The “horror” genre has always been an expansive genre that isn’t afraid to push boundaries. From the highly influential 1922 film, Nosferatu, to 2018’s critically acclaimed Hereditary, filmmakers have never been afraid to use whatever they can to induce a deep sense of fear and anxiety in their audience. Independent film distribution/production company A24 has been working to bring some of the best films to our screens since 2012. A24 typically brings more underground movies to life and works with many genres, including drama, horror, science fiction, comedy, noir, etc. A24 has gained a large following since its foundation. Several of their films are critically praised, such as The Lighthouse, Uncut Gems, A Ghost Story, Mid90s, Moonlight, Swiss Army Man, and the previously mentioned Hereditary. A24 has also brought us some of the best horror films of the decade, with one of my personal favorites being Robert Eggers 2015 full-length feature directorial and writing debut, The Witch.
Robert Eggers is a reasonably new name in the film industry, as he currently only has two films under his belt, those two being The Witch and 2019’s The Lighthouse, with a third film titled The Northman, presently in production. Robert Eggers specializes in horror, and his two current films are some of the most original, mind-bending experiences in the genre. Eggers’ debut The Witch is often overlooked in the film world, but the film perfects the art of capturing anxiety and inducing fear into an audience.
The Witch takes place in New England during the colonization of North America and revolves around a Puritan family forced out of their colony due to differing religious opinions. The family of seven travel far into the wilderness and settle in a field surrounded by vast forests, where they begin their new lives. The film then transitions to a regular day of work for the family and shows the eldest daughter, Thomasin, playing with her newborn brother, Samuel. After playing Peek a boo with her brother for several minutes, Thomasin uncovers her eyes one final time to see that her infant brother has vanished. The family then begins to suspect a supernatural force subsiding in the deep woods. The incident creates a tension between the family, particularly between parents William and Katherine and Thomasin, that is captured with absolute perfection by Eggers. The Witch is a film that works on all levels, regarding the storytelling and technical/cinematic aspects, and in my eyes, will forever be a cinematic and artistic masterpiece.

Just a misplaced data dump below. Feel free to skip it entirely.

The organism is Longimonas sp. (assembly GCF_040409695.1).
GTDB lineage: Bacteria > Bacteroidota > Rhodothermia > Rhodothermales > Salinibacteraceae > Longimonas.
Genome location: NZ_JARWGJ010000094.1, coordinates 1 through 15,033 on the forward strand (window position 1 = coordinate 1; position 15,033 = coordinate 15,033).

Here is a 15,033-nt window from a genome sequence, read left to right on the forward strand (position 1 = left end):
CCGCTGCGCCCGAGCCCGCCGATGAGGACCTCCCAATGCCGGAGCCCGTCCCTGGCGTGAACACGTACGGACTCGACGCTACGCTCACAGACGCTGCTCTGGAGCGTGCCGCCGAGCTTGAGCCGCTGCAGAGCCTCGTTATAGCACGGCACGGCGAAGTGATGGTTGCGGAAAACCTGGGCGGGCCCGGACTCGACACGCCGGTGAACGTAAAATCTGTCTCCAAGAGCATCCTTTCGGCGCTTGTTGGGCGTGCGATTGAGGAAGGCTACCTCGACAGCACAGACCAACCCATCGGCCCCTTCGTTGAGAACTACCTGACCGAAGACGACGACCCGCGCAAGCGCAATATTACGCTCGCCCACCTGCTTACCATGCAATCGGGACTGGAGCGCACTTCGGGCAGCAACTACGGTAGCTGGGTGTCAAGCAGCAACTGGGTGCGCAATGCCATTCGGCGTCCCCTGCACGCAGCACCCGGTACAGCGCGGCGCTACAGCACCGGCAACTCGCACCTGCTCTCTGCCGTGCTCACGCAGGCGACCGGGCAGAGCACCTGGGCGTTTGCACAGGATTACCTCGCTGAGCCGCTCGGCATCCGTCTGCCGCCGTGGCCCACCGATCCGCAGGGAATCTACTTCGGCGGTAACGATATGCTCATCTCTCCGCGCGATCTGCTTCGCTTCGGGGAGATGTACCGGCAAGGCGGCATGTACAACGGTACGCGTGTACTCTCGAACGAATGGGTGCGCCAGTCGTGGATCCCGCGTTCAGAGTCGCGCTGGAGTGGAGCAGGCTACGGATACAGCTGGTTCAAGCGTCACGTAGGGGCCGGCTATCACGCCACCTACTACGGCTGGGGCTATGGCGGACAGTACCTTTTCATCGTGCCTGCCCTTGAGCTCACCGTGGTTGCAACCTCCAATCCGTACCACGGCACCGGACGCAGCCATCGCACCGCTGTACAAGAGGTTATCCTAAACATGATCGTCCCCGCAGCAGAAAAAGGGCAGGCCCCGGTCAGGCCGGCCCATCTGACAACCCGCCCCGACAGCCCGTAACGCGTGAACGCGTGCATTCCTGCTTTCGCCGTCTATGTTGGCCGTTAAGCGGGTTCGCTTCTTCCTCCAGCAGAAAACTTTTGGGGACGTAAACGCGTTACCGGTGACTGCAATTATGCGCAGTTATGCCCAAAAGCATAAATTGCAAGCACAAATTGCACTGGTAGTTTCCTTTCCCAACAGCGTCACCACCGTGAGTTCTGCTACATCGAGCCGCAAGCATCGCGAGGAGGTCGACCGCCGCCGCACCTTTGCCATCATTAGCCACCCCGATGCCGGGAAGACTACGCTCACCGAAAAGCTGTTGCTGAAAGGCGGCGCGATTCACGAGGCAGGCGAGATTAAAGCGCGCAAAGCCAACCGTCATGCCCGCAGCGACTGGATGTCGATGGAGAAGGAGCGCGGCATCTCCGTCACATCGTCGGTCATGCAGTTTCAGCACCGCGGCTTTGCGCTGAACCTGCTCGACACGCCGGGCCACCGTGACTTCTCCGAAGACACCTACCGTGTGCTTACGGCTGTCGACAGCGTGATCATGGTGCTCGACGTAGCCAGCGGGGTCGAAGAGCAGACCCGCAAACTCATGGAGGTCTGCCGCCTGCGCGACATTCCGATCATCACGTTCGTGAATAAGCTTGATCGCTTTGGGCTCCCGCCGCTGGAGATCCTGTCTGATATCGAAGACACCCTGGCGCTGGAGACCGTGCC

One part of this film that is done well is the characters. One of the essential elements of a great story (arguably THE most important) is the characters. If the characters in a film, book, video game, comic, etc., aren’t well written, the whole story tends to fall apart. Here, the characters are so full of life (albeit miserable) and feel like real people. The two significant factors that go into the characterization are the actors and Eggers himself, and both of these factors work together phenomenally. To start with the actors, each actor gives off some of the best performances I’ve ever seen in a film, with Anya Taylor-Joy (Thomasin) and Harvey Scrimshaw (Caleb) being the two stood out. Every actor portrays their character with complete honesty and with a substantial amount of energy, but to me, Taylor-Joy and Scrimshaw were the two that took absolute control of the screen. Scrimshaw might be one of the best child actors I’ve ever seen. His portrayal of the eldest son Caleb is both mesmerizing and heartbreaking, as he’s a kind and gentle child caught in the middle of a terrorizing situation, and seeing him struggle to support his family as it crumbles is suffering to the viewer. Being the lead character, Thomasin, Taylor-Joy displays the horror, disillusionment, and anxiety that surround the whole family with complete perfection. Thomasin is a teenage girl who desires a different life from her parents, and this conflict creates an even bigger tension between her and her family. Every shot of her reflects what the family is going through and what effect it actually has on her. As the tension and anxiety within the family escalate, so does the conflict between Thomasin and her family. Taylor-Joy captures the intensity of her character with a great amount of energy as the conditions worsen for the family, and it’s a performance that is truly jaw-dropping. Every time I watched this film, I could tell that Eggers did an amazing job instructing the actors on exactly what he wanted from them, as no actor in The Witch holds back at all.